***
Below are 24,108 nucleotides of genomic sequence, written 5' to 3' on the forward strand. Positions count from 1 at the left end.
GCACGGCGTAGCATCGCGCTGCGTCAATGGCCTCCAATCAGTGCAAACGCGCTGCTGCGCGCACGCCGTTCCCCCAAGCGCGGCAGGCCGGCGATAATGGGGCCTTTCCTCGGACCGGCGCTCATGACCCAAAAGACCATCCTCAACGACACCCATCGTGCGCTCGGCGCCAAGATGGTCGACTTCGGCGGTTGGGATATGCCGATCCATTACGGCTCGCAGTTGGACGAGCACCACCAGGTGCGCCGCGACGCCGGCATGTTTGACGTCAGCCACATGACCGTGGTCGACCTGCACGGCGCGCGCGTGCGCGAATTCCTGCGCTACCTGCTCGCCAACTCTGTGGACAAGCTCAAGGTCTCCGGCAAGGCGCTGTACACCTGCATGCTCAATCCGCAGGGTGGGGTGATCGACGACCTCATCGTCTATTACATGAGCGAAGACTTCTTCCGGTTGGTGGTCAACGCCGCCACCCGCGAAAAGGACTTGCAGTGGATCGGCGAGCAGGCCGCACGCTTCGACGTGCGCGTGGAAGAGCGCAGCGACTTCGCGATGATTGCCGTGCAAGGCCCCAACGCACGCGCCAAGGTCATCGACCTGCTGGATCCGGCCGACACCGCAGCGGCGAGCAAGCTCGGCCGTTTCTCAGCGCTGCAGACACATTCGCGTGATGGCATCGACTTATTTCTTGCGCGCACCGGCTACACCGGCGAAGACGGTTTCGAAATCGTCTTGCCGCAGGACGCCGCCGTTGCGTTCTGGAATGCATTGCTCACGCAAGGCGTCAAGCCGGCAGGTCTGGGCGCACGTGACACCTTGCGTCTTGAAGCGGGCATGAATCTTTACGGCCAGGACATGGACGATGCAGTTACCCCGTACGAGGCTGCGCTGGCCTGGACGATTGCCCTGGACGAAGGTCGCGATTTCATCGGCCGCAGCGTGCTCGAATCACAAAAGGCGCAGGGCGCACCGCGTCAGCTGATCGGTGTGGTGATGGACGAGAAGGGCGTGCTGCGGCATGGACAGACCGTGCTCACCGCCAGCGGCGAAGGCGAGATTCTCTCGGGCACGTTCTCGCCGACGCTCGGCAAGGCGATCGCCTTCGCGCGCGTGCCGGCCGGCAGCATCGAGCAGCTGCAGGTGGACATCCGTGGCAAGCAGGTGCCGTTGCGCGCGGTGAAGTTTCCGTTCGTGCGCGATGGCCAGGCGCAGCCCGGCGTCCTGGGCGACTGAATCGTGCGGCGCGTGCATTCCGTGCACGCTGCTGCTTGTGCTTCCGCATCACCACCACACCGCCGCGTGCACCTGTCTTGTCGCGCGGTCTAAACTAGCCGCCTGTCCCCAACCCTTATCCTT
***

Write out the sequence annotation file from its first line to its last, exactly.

Below are 24,108 nucleotides of genomic sequence, written 5' to 3' on the forward strand. Positions count from 1 at the left end.
GCACGGCGTAGCATCGCGCTGCGTCAATGGCCTCCAATCAGTGCAAACGCGCTGCTGCGCGCACGCCGTTCCCCCAAGCGCGGCAGGCCGGCGATAATGGGGCCTTTCCTCGGACCGGCGCTCATGACCCAAAAGACCATCCTCAACGACACCCATCGTGCGCTCGGCGCCAAGATGGTCGACTTCGGCGGTTGGGATATGCCGATCCATTACGGCTCGCAGTTGGACGAGCACCACCAGGTGCGCCGCGACGCCGGCATGTTTGACGTCAGCCACATGACCGTGGTCGACCTGCACGGCGCGCGCGTGCGCGAATTCCTGCGCTACCTGCTCGCCAACTCTGTGGACAAGCTCAAGGTCTCCGGCAAGGCGCTGTACACCTGCATGCTCAATCCGCAGGGTGGGGTGATCGACGACCTCATCGTCTATTACATGAGCGAAGACTTCTTCCGGTTGGTGGTCAACGCCGCCACCCGCGAAAAGGACTTGCAGTGGATCGGCGAGCAGGCCGCACGCTTCGACGTGCGCGTGGAAGAGCGCAGCGACTTCGCGATGATTGCCGTGCAAGGCCCCAACGCACGCGCCAAGGTCATCGACCTGCTGGATCCGGCCGACACCGCAGCGGCGAGCAAGCTCGGCCGTTTCTCAGCGCTGCAGACACATTCGCGTGATGGCATCGACTTATTTCTTGCGCGCACCGGCTACACCGGCGAAGACGGTTTCGAAATCGTCTTGCCGCAGGACGCCGCCGTTGCGTTCTGGAATGCATTGCTCACGCAAGGCGTCAAGCCGGCAGGTCTGGGCGCACGTGACACCTTGCGTCTTGAAGCGGGCATGAATCTTTACGGCCAGGACATGGACGATGCAGTTACCCCGTACGAGGCTGCGCTGGCCTGGACGATTGCCCTGGACGAAGGTCGCGATTTCATCGGCCGCAGCGTGCTCGAATCACAAAAGGCGCAGGGCGCACCGCGTCAGCTGATCGGTGTGGTGATGGACGAGAAGGGCGTGCTGCGGCATGGACAGACCGTGCTCACCGCCAGCGGCGAAGGCGAGATTCTCTCGGGCACGTTCTCGCCGACGCTCGGCAAGGCGATCGCCTTCGCGCGCGTGCCGGCCGGCAGCATCGAGCAGCTGCAGGTGGACATCCGTGGCAAGCAGGTGCCGTTGCGCGCGGTGAAGTTTCCGTTCGTGCGCGATGGCCAGGCGCAGCCCGGCGTCCTGGGCGACTGAATCGTGCGGCGCGTGCATTCCGTGCACGCTGCTGCTTGTGCTTCCGCATCACCACCACACCGCCGCGTGCACCTGTCTTGTCGCGCGGTCTAAACTAGCCGCCTGTCCCCAACCCTTATCCTT